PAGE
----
The 90,090-ton, 2,112-passenger ship Brilliance of the Seas is the second in Royal Caribbean's lovely, mid-sized Radiance class (following, of course, Radiance of the Seas; subsequent siblings include Serenade of the Seas and Jewel of the Seas). It sails the Mediterranean in summer and is based in Dubai all winter.
The ship feels practically petite in comparison to its newer, larger Oasis- and Voyager-class fleetmates. However, it has a real contemporary feel and does an excellent job of incorporating some of the best features that have become Royal Caribbean trademarks.
You'll find classics like the Schooner Bar and the Windjammer Cafe, as well as the climbing wall up the smokestack, miniature golf and a waterslide. And there are some surprises: the pretty Seaview Cafe, hidden away high up on Deck 12, and the rather avant-garde Starquest bar/nightclub forward on Deck 13 (formerly the Viking Crown lounge), in which we were childishly excited by the fact that the bar revolves when the bartender flicks a switch.
Another favorite, Latte-tudes Coffee bar, which serves Seattle's Best coffee, feels like a proper Internet cafe, albeit one with gorgeous sea views; it was a top spot for a quiet morning coffee and e-mail check. The Solarium, with its sliding roof, is a perfect place for cooler-weather lounging. This theme of light, space and wonderful sea views recurs throughout the ship, particularly in the elegant, light-filled atrium, with glass elevators whooshing silently up and down. You feel a constant connection to the ocean, unlike on Royal Caribbean's biggest and newest ships, where a lot of the facilities are inward-facing.
Service, particularly by bar and dining room waitstaff, was generally very warm and personable, and announcements were unobtrusive. I actually made a point of listening for the very funny Captain's address every evening as we sailed.
But, Brilliance is, for all intents and purposes, a big ship, and big ships have their downsides, too. There's serious competition for seating in Windjammer buffet at busy times, as well as noisy crowds around the pool and long waits to get back onboard when the shore excursions return. Collecting passports from Reception on the last night was a chore because of the queues, as was minor haggling over my bill when I failed to return a beach towel and was charged for it (not guilty, as I was on a late-returning shore excursion that day). The situation was resolved amicably and swiftly, though.
These niggles aside, I thought Brilliance seemed particularly friendly to first-time cruisers. The daily program was clear, easy to understand and full of helpful tips about planning your day. A very useful planner for the week arrived on the first day, so you could map out the shows and evening entertainment that appealed. We were also given a page about shuttle buses in port -- what time they would run and to where. (All the port shuttles were free of charge, incidentally.) There was a First Time Cruisers gathering before lifeboat drill on the very first day, too.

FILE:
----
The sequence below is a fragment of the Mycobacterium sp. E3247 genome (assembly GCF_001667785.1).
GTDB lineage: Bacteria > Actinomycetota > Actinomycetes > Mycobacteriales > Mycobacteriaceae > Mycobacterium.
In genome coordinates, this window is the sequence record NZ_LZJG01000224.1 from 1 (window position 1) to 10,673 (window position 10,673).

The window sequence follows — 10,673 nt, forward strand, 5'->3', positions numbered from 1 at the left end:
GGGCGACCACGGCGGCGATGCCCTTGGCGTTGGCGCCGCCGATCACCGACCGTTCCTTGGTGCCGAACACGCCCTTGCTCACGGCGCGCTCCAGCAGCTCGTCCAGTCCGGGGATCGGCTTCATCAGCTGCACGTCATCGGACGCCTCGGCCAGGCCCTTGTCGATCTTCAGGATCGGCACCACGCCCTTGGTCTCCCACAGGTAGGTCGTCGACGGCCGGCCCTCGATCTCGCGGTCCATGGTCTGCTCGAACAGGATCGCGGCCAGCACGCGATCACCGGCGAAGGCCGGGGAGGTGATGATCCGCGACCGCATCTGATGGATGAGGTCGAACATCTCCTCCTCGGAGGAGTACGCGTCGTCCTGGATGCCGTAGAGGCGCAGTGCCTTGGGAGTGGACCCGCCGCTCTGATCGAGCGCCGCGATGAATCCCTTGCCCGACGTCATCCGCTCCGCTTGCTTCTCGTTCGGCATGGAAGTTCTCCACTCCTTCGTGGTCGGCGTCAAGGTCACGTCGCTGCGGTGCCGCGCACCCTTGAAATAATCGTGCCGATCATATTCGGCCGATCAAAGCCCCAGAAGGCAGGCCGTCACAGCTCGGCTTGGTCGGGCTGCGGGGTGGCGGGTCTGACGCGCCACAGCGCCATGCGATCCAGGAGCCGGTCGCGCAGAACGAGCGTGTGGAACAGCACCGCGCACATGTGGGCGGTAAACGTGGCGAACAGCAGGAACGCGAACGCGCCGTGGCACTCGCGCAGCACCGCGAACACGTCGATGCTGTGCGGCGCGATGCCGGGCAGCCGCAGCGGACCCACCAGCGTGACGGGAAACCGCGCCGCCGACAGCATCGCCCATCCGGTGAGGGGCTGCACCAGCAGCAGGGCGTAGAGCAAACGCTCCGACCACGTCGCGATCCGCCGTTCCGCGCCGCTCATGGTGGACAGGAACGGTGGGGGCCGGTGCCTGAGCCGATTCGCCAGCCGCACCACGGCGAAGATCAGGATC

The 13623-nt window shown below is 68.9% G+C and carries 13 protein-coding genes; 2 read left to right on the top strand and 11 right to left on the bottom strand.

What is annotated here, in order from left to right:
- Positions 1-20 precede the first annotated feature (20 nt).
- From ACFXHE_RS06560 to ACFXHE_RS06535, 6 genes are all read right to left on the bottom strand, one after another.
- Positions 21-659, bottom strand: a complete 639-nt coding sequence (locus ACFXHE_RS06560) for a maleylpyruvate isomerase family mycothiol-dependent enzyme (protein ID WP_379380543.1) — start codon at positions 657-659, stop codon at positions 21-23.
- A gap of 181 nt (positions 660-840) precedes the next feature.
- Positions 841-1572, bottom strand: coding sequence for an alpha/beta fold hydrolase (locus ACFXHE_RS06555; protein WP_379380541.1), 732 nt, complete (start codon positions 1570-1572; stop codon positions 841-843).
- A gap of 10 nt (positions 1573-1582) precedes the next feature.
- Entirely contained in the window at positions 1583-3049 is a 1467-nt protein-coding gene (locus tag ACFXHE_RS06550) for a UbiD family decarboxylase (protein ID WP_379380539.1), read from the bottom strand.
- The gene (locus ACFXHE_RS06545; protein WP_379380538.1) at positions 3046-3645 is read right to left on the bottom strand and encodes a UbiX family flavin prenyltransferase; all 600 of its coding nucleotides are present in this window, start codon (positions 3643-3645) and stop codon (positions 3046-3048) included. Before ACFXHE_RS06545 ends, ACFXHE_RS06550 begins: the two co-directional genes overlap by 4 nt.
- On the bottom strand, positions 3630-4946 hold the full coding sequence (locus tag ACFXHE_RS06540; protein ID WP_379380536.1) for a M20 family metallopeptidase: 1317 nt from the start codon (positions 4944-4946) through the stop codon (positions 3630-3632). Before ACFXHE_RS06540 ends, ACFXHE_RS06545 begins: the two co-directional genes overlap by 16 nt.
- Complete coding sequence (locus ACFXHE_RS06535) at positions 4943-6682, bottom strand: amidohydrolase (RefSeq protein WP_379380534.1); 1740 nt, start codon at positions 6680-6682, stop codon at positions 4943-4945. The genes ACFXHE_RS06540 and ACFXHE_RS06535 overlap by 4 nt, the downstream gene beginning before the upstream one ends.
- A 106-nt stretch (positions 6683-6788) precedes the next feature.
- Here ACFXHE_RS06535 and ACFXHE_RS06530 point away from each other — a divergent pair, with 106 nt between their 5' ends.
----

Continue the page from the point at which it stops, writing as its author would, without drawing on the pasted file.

Brilliance of the Seas Fellow Passengers
The winter Arabian Gulf cruises attract a diverse range of passengers, from young couples to families and retirees. This ship is also popular with groups, whether friends traveling together or those rewarded with corporate incentive getaways. On my cruise, there were Chinese, Italians, French, Brits and Germans, but barely any North Americans, given the destination. This changes in summer, though, when the ship is in the Mediterranean.
Royal Caribbean seems to do groups very well, and I noticed that several hospitality desks onboard catered to different groups -- one Japanese, one Scandinavian and one for the 200 hearing-impaired Brits who were traveling, complete with sign-language interpreters. Private functions were arranged for the Chinese group and the hearing-impaired group without affecting the experience of the remaining guests, as there's enough space for everybody.
Brilliance of the Seas Dress Code
During the day, passengers wear casual gear -- shorts, T-shirts, some slightly more elegant resort wear -- but at night, there are three different dress codes. "Casual" means sundresses or pants outfits for women, and khakis and collared shirts for men. This most often occurs after a long day in port. On sea days, the typical dress is "smart casual" -- dresses or pants combos for women, jackets for men. "Formal" nights, of which there were two on our seven-night trip (which seemed like a lot), require passengers to wear cocktail dresses (ladies) and suits or tuxedos (men). A tuxedo-rental service is available onboard for those who don't want to lug dinner suits along. Regardless of the ship's official dress code, those who eat at Portofino or Chops Grille are asked to go as "smart casual."
There are, of course, many interpretations of the dress code, and formal nights were a mix of really beautiful prom dresses and cocktail wear, with men in tuxes, and people who clearly couldn't be bothered -- including two in the Colony Club in pajamas (yes, pajamas).
There were a couple of theme nights, too, including a White Party on deck and a James Bond night in the casino, although I didn't notice any variation in the usual outfits for that one.
Brilliance of the Seas Gratuity
Royal Caribbean passengers are charged $13.50 per person, per day ($16.50 for suite guests). Gratuities can be prepaid or will be added on a daily basis to passengers' SeaPass accounts during the cruise. Passengers can modify or remove gratuities by visiting the guest services desk while onboard. An 18 percent gratuity is automatically added to bar tabs.
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